A Current Worldwide View of Commercial Real Estate
A few weeks ago, as a part of an international meeting of lawyers and accountants, I participated on an international panel discussing the future of commercial real estate law. The worldwide perspective was interesting and highly varied. Overwhelmingly, attorneys, accountants, and their clients continued to work from home. In parts of Europe, those trickling back to the office were informed that a new wave of shutdowns was likely and that they should return home. Aside from the obvious stresses of working from home, no one seemed to mind very much.
As for the future of commercial real estate, the circumstances were varied, and without any perceptible sense of what the future may hold. However, universally, there is both good news and bad news. Savvy investors have capital to employ and are actively searching for the best deals. The general consensus was that the retail industry will have the longest road to recovery. The decline in brick-and-mortar stores, already in progress due to online shopping, has been accelerated by the pandemic. This trend translates directly to burgeoning legal issues caused by increased vacancies in large retail malls. Internationally, all of my colleagues have seen a dramatic increase in lease modifications, financial restructurings, landlord-tenant litigation, tax appeals, and unfortunately, bankruptcies. However, smaller retail centers anchored by the dollar store, pharmacy, or supermarket, have been holding their own.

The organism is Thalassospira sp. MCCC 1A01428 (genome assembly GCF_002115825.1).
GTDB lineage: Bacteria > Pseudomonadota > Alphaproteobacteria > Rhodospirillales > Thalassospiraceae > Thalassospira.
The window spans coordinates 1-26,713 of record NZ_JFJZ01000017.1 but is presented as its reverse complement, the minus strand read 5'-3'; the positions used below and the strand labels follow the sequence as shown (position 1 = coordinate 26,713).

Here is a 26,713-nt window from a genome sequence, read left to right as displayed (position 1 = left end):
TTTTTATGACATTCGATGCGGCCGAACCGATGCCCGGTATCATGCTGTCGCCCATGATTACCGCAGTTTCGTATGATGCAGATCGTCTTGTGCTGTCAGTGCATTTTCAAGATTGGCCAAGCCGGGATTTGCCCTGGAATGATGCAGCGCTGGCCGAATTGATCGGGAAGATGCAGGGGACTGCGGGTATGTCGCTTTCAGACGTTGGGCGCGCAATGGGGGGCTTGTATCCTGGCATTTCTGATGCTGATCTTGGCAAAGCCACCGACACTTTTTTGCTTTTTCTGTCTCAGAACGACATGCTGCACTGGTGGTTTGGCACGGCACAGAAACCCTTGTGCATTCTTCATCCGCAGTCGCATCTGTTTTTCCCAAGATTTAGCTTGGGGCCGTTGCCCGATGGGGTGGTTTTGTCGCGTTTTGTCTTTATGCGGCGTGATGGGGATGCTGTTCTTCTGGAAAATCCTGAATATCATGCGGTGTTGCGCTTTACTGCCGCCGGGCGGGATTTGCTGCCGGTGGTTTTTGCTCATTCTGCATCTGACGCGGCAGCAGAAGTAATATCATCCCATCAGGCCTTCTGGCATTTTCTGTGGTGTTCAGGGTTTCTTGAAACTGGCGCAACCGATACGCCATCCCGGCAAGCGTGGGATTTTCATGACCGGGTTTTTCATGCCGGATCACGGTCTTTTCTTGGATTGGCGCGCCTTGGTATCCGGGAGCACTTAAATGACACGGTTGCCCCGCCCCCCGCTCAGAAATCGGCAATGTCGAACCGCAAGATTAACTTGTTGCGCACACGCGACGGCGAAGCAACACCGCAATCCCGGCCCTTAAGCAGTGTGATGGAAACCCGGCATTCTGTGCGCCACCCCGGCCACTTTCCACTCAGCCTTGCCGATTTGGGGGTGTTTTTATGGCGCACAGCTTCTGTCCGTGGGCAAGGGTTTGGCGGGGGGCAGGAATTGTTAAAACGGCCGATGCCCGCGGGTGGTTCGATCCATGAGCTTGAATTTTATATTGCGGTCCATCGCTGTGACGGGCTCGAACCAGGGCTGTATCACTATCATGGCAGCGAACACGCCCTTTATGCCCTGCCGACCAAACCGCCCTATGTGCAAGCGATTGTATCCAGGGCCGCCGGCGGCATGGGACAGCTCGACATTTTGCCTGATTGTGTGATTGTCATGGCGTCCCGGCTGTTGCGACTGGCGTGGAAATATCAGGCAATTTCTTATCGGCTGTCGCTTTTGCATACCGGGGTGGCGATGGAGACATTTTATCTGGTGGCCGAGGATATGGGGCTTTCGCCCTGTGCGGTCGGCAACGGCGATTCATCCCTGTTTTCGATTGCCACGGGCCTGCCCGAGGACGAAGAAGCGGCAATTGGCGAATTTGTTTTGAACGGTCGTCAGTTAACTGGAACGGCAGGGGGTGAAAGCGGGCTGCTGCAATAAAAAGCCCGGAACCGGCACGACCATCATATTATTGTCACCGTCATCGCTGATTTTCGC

While internationally there is less demand for office space, this trend is driven more by general economic conditions than the pandemic itself. Office space is intrinsically linked to the economy. In a downturn, office demand drops off as employment levels fall, and corporate cash is conserved. While the pandemic has undoubtedly caused a global recession influencing short-term demand, the increase in working from home will not necessarily be the death knell for the office. Long-term office demand will depend upon the impacts of technology, new design improvements, commuting patterns, and quality-of-life issues. Office owners will need to invest in space reconfigurations and will likely need to offer concessions in the form of free rent or higher tenant improvements to entice tenants to enter into new leases or renewals. Retrofitting office space to adhere to local health and safety department guidelines may lead to greater differentiation between building classes and a flight to quality.
One interesting pattern that has emerged in the United States and not so elsewhere has been the proclivity of constitutional challenges to shutdown orders. In many states and some cities, governors and mayors have ordered the closure of businesses that serve large groups of the public, such as restaurants, bars, and entertainment venues. A significant number of these businesses will probably fail and never reopen. The legal authority to impose such closure orders is, in many instances absent. The question arises whether affected business owners might be entitled to compensation for government takings under the federal and state constitutions. Despite these constitutional questions, few courts have been willing to overturn closure orders of award compensation for the financial impacts of closures.
The pandemic has been another unforeseen extreme shock to our world with far-reaching consequences. Will a vaccine be the panacea for what ails the world, putting us back on the path to normalcy? The world is waiting for the answer.
Related Practices: Land Use, Zoning, and Development